Trump’s escalating trade war with China, a trade war he predicted he would win long before his election, is likely to spark a trade confrontation with Beijing that could ultimately trigger a trade conflict.
“I think it is likely that we will see a trade dispute between China and the United States,” said Dan Kowalski, a senior fellow at the Center for Strategic and International Studies think tank in Washington.
“There’s a possibility that it could lead to a trade-related crisis.”
That possibility is particularly real given that Trump has called for “border adjustment” measures to help ease the burden on China and other countries, including tariffs on goods from countries such as Mexico, which he has said he would impose if they retaliate in kind.
Trump has also suggested that the United Nations Security Council would consider imposing punitive measures against China, although he has so far refused to do so.
“We’ve been talking about the possibility of some kind of trade war in the future, which is quite possible,” Kowalksi said.
“So it’s certainly something that would be a cause for concern.”
Trump’s recent rhetoric about China has stoked concern among U.S. businesses and international partners about the potential impact of a trade showdown.
He has made trade wars a cornerstone of his presidency and has proposed creating a new U.N. office to negotiate and enforce international trade rules, which would likely entail imposing tariffs on Chinese goods.
“In my view, he’s already made a big trade war of his administration,” said Adam Levick, a vice president at the nonpartisan Peterson Institute for International Economics.
“And I think he’s going to continue to escalate that trade war, and he will probably escalate it to a level where he might actually be able to push for an international trade war.”
Trump also has called China a “currency manipulator” and “currency war criminal,” and has threatened to impose punitive measures on the country.
“You’re going to see some big things happen, including potentially trade war,” Trump said last month.
“But I think we’re going see a lot of the things that I have said, and the things he has done.”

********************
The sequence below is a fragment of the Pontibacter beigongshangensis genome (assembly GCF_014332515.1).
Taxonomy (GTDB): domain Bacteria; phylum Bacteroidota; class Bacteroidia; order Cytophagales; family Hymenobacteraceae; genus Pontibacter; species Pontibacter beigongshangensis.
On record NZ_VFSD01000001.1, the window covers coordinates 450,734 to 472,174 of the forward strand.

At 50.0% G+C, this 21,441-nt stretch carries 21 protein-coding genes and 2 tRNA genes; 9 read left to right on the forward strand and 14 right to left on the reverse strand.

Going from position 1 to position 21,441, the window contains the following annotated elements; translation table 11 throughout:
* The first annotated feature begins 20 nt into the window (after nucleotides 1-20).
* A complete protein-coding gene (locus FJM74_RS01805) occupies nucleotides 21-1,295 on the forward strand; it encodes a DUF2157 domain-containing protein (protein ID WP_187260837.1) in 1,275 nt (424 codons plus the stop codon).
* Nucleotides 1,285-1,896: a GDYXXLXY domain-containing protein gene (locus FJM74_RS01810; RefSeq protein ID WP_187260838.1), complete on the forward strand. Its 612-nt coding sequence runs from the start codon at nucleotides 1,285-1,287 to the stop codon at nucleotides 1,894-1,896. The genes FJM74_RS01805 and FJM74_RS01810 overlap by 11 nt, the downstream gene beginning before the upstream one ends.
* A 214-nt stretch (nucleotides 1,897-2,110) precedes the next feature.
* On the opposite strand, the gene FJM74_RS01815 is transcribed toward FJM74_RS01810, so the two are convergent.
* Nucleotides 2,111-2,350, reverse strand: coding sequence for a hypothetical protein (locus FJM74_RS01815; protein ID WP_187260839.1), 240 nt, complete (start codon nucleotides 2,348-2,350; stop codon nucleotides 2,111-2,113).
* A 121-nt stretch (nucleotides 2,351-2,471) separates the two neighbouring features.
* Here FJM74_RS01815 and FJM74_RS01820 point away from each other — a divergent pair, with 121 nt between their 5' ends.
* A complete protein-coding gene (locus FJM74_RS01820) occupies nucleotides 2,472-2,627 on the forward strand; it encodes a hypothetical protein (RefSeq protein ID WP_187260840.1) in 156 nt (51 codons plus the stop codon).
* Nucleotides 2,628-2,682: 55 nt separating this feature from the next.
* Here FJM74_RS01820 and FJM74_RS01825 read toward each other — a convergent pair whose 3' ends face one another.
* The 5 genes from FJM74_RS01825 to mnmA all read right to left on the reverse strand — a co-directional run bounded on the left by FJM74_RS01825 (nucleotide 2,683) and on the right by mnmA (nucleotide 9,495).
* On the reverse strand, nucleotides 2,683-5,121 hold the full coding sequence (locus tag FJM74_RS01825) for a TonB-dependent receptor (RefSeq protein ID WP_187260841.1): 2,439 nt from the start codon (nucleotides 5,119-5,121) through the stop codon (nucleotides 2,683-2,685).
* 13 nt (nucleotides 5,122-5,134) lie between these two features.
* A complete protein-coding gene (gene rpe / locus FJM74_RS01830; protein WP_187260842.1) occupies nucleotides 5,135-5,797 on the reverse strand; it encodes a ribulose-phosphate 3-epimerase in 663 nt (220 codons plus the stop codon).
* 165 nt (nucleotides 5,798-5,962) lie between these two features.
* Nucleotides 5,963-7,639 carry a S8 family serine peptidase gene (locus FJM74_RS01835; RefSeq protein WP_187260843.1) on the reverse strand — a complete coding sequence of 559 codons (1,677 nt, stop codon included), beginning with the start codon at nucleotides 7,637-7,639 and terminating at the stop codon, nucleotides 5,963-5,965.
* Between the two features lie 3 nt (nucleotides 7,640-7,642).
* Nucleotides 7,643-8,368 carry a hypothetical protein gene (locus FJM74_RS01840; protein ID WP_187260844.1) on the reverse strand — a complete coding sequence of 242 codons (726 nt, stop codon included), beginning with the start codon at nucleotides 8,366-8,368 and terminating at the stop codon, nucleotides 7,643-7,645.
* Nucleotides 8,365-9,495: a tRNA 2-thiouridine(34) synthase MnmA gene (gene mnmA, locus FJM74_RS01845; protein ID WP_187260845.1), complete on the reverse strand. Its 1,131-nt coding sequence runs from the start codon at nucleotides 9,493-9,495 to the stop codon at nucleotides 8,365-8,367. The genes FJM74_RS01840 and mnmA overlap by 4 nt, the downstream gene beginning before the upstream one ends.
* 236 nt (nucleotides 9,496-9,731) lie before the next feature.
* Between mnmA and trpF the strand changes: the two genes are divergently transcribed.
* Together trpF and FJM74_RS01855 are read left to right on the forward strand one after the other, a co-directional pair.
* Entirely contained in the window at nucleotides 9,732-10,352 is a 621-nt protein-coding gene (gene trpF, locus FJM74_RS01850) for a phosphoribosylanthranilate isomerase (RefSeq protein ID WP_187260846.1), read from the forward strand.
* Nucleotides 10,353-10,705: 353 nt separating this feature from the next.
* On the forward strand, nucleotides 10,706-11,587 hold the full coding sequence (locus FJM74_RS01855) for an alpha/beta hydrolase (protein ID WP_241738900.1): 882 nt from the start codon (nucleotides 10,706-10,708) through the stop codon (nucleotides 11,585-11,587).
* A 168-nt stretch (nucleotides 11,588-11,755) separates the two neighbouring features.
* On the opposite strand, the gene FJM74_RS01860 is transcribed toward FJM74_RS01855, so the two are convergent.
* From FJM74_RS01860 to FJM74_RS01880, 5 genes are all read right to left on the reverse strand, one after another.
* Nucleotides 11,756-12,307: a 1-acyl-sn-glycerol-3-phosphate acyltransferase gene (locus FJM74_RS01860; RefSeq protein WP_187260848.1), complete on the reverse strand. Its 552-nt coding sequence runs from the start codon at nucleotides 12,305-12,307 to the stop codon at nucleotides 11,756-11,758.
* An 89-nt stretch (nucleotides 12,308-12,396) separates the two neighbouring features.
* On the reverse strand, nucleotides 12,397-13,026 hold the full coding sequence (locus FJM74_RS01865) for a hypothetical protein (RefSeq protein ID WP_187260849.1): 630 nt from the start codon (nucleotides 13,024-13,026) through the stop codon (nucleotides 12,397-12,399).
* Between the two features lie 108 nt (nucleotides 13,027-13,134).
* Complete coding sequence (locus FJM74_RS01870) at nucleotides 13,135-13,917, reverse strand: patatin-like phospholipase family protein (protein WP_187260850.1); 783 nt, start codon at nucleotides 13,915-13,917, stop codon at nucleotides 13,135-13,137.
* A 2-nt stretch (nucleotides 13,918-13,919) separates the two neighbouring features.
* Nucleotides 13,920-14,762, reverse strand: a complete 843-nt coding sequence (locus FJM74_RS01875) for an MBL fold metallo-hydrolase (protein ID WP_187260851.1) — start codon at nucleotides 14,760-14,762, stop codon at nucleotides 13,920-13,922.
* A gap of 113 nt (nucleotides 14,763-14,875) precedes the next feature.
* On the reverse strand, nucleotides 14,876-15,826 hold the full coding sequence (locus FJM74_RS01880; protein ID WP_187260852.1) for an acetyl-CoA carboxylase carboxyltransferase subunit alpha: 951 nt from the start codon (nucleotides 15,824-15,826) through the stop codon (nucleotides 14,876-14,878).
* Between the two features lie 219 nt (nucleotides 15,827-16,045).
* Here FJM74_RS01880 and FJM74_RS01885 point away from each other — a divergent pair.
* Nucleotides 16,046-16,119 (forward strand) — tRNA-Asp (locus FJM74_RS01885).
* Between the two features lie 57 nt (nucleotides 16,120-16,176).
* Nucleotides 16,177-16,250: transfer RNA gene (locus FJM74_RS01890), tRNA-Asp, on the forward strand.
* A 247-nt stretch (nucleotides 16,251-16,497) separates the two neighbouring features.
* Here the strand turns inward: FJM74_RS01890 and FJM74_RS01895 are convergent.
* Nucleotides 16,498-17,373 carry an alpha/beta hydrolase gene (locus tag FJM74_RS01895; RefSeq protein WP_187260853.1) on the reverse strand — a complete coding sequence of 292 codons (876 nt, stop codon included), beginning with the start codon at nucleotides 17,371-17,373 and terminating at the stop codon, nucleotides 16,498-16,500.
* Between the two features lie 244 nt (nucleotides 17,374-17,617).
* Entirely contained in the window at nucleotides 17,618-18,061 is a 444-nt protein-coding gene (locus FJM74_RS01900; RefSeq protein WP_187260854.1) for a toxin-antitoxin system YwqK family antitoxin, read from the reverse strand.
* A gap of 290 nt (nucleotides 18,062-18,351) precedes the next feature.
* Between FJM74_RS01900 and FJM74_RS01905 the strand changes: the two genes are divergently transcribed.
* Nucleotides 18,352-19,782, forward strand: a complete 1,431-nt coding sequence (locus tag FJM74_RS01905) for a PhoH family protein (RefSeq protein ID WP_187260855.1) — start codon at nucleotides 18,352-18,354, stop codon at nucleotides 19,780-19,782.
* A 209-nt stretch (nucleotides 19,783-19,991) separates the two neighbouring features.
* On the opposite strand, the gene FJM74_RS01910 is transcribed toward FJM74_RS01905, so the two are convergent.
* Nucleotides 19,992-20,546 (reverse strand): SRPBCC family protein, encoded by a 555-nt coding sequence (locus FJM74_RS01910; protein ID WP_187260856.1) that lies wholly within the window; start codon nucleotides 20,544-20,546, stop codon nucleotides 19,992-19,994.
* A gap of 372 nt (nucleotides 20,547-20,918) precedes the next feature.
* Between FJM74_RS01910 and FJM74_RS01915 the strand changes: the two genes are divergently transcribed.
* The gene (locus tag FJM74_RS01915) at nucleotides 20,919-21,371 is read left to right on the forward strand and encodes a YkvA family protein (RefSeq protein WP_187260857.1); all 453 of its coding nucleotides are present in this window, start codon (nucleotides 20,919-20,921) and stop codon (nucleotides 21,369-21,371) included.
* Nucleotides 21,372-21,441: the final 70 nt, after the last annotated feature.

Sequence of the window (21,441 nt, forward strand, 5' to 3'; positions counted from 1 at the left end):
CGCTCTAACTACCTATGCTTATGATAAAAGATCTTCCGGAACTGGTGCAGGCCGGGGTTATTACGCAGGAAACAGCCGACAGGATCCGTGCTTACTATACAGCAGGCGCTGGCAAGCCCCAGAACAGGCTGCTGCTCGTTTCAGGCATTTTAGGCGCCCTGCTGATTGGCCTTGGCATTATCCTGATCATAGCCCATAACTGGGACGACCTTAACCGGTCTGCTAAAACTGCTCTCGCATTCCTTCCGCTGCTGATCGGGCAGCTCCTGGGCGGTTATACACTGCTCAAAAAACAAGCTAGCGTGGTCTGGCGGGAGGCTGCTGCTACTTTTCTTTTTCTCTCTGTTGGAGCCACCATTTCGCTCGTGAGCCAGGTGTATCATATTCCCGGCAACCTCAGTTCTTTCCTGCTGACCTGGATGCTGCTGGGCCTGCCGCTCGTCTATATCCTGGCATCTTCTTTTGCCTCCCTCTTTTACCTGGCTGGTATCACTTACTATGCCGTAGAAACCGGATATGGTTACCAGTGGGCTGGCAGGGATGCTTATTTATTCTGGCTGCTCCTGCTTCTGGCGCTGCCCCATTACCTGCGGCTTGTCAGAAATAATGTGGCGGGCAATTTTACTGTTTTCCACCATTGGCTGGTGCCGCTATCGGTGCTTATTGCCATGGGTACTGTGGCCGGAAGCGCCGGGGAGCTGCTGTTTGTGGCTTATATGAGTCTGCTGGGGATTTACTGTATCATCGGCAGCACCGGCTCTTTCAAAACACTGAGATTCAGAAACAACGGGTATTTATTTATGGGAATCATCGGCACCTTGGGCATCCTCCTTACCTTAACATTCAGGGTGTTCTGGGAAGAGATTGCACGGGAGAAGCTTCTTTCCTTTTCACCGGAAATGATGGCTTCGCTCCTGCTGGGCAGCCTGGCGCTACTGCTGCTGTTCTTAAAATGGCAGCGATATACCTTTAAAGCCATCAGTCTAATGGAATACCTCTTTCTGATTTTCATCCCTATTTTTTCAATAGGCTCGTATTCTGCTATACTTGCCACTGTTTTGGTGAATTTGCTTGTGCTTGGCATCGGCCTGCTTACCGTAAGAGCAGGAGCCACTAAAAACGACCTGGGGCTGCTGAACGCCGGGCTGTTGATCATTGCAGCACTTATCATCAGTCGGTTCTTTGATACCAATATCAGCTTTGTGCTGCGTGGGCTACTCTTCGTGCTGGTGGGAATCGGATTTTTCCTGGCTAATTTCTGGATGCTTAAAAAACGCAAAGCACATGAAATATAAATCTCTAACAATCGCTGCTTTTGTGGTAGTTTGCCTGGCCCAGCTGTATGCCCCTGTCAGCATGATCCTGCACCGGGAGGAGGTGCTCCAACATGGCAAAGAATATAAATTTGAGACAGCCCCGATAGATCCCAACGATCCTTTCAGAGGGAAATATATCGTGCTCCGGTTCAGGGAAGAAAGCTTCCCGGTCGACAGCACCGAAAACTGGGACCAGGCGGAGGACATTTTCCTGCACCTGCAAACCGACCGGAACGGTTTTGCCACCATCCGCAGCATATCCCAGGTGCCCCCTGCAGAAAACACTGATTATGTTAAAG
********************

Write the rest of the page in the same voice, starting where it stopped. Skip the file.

While there is no consensus about what kinds of trade wars Trump might pursue, Kowaldski said he thinks Trump’s strategy would be to target Chinese goods in a bid to force Beijing to accept tougher terms on trade.
“It would be very hard for China to agree to anything that would make their exports more competitive,” he said.
But China has been reluctant to make concessions, particularly in areas such as intellectual property protection.
“A lot of that is because they have a sense of their business model, and that they have seen that their market share has been declining,” Kovacs said.
In addition, China has traditionally been a buyer of U.T.O. products, with China making up more than half of all imports into the U.K. and the U of T.O.’s exports to the United Kingdom totaled $2.4 billion in 2014.
Trump could have a harder time pushing China to accept concessions if he does not succeed in getting China to change its policies, he said, because China’s leaders are unlikely to be swayed by his demands.
“They are not going to agree,” Kovealski said.
Trump’s rhetoric has been a boon for U.C. Berkeley economist Richard Freeman, who said the president has given China a chance to respond to the criticisms of China’s currency manipulation and to demonstrate that he is not going out of his way to harm its economy.
“He’s shown a willingness to do things that the Chinese would normally avoid, so there is a potential for China not to react and take a step back,” Freeman said.
The administration is also facing a backlash from U.A.E. officials who say Trump has failed to protect U.U.S.-China relations.
In his first months in office, Trump has criticized U.B.E.’s handling of the North American Free Trade Agreement, saying it was unfair to the U, which has a lower tax rate than the U., and he has suggested that China is trying to take advantage of U,U.B.’s relationship with China by offering preferential trade deals.
He also threatened to pull out of the Paris climate accord, saying he would be the last American president to sign it, though his administration has since softened its stance.
The Trump administration is hoping that the North Atlantic Treaty Organization (NATO) will be strengthened, which Trump said he was going to do.
But the alliance has also come under fire for its human rights record, including from human rights groups, and Trump has been critical of NATO, which in turn has been criticized for not taking enough action against Russian President Vladimir Putin’s aggression in eastern Ukraine.